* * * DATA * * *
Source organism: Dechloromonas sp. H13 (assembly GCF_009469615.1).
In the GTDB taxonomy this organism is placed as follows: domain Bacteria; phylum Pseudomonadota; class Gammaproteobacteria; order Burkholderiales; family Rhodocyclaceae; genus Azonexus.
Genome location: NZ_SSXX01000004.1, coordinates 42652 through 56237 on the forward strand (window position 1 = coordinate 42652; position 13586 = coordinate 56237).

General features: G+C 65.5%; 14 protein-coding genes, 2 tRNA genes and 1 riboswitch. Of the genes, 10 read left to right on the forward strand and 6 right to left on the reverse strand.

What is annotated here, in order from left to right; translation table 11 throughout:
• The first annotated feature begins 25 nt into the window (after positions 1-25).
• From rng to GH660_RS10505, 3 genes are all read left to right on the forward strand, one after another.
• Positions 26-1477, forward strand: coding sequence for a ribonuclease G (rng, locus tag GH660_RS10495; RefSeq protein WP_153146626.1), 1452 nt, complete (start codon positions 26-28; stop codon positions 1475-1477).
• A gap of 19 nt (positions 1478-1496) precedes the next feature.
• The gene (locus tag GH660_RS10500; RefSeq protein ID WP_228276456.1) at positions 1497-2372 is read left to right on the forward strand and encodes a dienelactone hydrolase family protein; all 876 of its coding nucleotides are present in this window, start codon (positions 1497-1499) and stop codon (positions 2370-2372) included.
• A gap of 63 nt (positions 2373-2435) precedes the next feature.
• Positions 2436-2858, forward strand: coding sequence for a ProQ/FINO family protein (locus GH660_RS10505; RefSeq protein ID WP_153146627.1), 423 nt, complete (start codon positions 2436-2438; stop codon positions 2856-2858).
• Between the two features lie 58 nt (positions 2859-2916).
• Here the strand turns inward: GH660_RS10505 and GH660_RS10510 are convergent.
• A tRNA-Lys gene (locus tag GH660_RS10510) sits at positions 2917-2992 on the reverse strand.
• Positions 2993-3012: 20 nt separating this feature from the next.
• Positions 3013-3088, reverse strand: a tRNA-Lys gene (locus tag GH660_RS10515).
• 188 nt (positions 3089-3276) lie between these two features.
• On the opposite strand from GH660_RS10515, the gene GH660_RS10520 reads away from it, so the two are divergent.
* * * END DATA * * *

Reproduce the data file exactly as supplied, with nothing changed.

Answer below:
Source organism: Dechloromonas sp. H13 (assembly GCF_009469615.1).
In the GTDB taxonomy this organism is placed as follows: domain Bacteria; phylum Pseudomonadota; class Gammaproteobacteria; order Burkholderiales; family Rhodocyclaceae; genus Azonexus.
Genome location: NZ_SSXX01000004.1, coordinates 42652 through 56237 on the forward strand (window position 1 = coordinate 42652; position 13586 = coordinate 56237).

General features: G+C 65.5%; 14 protein-coding genes, 2 tRNA genes and 1 riboswitch. Of the genes, 10 read left to right on the forward strand and 6 right to left on the reverse strand.

What is annotated here, in order from left to right; translation table 11 throughout:
• The first annotated feature begins 25 nt into the window (after positions 1-25).
• From rng to GH660_RS10505, 3 genes are all read left to right on the forward strand, one after another.
• Positions 26-1477, forward strand: coding sequence for a ribonuclease G (rng, locus tag GH660_RS10495; RefSeq protein WP_153146626.1), 1452 nt, complete (start codon positions 26-28; stop codon positions 1475-1477).
• A gap of 19 nt (positions 1478-1496) precedes the next feature.
• The gene (locus tag GH660_RS10500; RefSeq protein ID WP_228276456.1) at positions 1497-2372 is read left to right on the forward strand and encodes a dienelactone hydrolase family protein; all 876 of its coding nucleotides are present in this window, start codon (positions 1497-1499) and stop codon (positions 2370-2372) included.
• A gap of 63 nt (positions 2373-2435) precedes the next feature.
• Positions 2436-2858, forward strand: coding sequence for a ProQ/FINO family protein (locus GH660_RS10505; RefSeq protein ID WP_153146627.1), 423 nt, complete (start codon positions 2436-2438; stop codon positions 2856-2858).
• Between the two features lie 58 nt (positions 2859-2916).
• Here the strand turns inward: GH660_RS10505 and GH660_RS10510 are convergent.
• A tRNA-Lys gene (locus tag GH660_RS10510) sits at positions 2917-2992 on the reverse strand.
• Positions 2993-3012: 20 nt separating this feature from the next.
• Positions 3013-3088, reverse strand: a tRNA-Lys gene (locus tag GH660_RS10515).
• 188 nt (positions 3089-3276) lie between these two features.
• On the opposite strand from GH660_RS10515, the gene GH660_RS10520 reads away from it, so the two are divergent.